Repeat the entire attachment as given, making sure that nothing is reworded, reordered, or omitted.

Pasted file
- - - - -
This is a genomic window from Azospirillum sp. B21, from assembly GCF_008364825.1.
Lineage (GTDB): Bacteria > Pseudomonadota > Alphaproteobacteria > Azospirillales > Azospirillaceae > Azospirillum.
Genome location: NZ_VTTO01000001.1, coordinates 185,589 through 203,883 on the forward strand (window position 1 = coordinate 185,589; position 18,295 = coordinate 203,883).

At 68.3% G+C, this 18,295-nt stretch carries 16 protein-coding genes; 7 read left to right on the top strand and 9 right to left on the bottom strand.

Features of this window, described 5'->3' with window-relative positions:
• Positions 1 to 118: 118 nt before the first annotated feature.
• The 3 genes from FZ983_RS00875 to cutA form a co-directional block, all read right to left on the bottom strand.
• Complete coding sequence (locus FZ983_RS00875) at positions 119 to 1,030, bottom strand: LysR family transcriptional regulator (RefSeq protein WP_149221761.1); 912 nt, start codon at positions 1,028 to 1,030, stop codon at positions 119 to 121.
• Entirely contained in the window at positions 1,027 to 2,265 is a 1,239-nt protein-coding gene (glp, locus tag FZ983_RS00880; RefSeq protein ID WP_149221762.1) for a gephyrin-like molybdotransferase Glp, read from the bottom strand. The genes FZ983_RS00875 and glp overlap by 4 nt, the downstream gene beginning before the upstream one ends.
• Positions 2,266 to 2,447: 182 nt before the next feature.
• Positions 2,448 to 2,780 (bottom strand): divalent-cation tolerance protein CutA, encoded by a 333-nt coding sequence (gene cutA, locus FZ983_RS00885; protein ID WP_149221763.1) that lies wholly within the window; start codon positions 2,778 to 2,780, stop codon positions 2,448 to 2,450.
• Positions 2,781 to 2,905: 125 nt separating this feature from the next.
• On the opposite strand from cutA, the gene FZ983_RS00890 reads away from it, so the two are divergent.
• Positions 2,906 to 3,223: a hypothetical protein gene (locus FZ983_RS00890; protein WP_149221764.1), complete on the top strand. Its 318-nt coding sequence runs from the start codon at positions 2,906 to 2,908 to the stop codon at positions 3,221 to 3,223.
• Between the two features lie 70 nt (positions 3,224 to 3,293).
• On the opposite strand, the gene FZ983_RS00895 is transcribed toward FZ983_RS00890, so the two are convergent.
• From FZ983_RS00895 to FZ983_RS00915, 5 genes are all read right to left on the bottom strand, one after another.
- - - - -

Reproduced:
This is a genomic window from Azospirillum sp. B21, from assembly GCF_008364825.1.
Lineage (GTDB): Bacteria > Pseudomonadota > Alphaproteobacteria > Azospirillales > Azospirillaceae > Azospirillum.
Genome location: NZ_VTTO01000001.1, coordinates 185,589 through 203,883 on the forward strand (window position 1 = coordinate 185,589; position 18,295 = coordinate 203,883).

At 68.3% G+C, this 18,295-nt stretch carries 16 protein-coding genes; 7 read left to right on the top strand and 9 right to left on the bottom strand.

Features of this window, described 5'->3' with window-relative positions:
• Positions 1 to 118: 118 nt before the first annotated feature.
• The 3 genes from FZ983_RS00875 to cutA form a co-directional block, all read right to left on the bottom strand.
• Complete coding sequence (locus FZ983_RS00875) at positions 119 to 1,030, bottom strand: LysR family transcriptional regulator (RefSeq protein WP_149221761.1); 912 nt, start codon at positions 1,028 to 1,030, stop codon at positions 119 to 121.
• Entirely contained in the window at positions 1,027 to 2,265 is a 1,239-nt protein-coding gene (glp, locus tag FZ983_RS00880; RefSeq protein ID WP_149221762.1) for a gephyrin-like molybdotransferase Glp, read from the bottom strand. The genes FZ983_RS00875 and glp overlap by 4 nt, the downstream gene beginning before the upstream one ends.
• Positions 2,266 to 2,447: 182 nt before the next feature.
• Positions 2,448 to 2,780 (bottom strand): divalent-cation tolerance protein CutA, encoded by a 333-nt coding sequence (gene cutA, locus FZ983_RS00885; protein ID WP_149221763.1) that lies wholly within the window; start codon positions 2,778 to 2,780, stop codon positions 2,448 to 2,450.
• Positions 2,781 to 2,905: 125 nt separating this feature from the next.
• On the opposite strand from cutA, the gene FZ983_RS00890 reads away from it, so the two are divergent.
• Positions 2,906 to 3,223: a hypothetical protein gene (locus FZ983_RS00890; protein WP_149221764.1), complete on the top strand. Its 318-nt coding sequence runs from the start codon at positions 2,906 to 2,908 to the stop codon at positions 3,221 to 3,223.
• Between the two features lie 70 nt (positions 3,224 to 3,293).
• On the opposite strand, the gene FZ983_RS00895 is transcribed toward FZ983_RS00890, so the two are convergent.
• From FZ983_RS00895 to FZ983_RS00915, 5 genes are all read right to left on the bottom strand, one after another.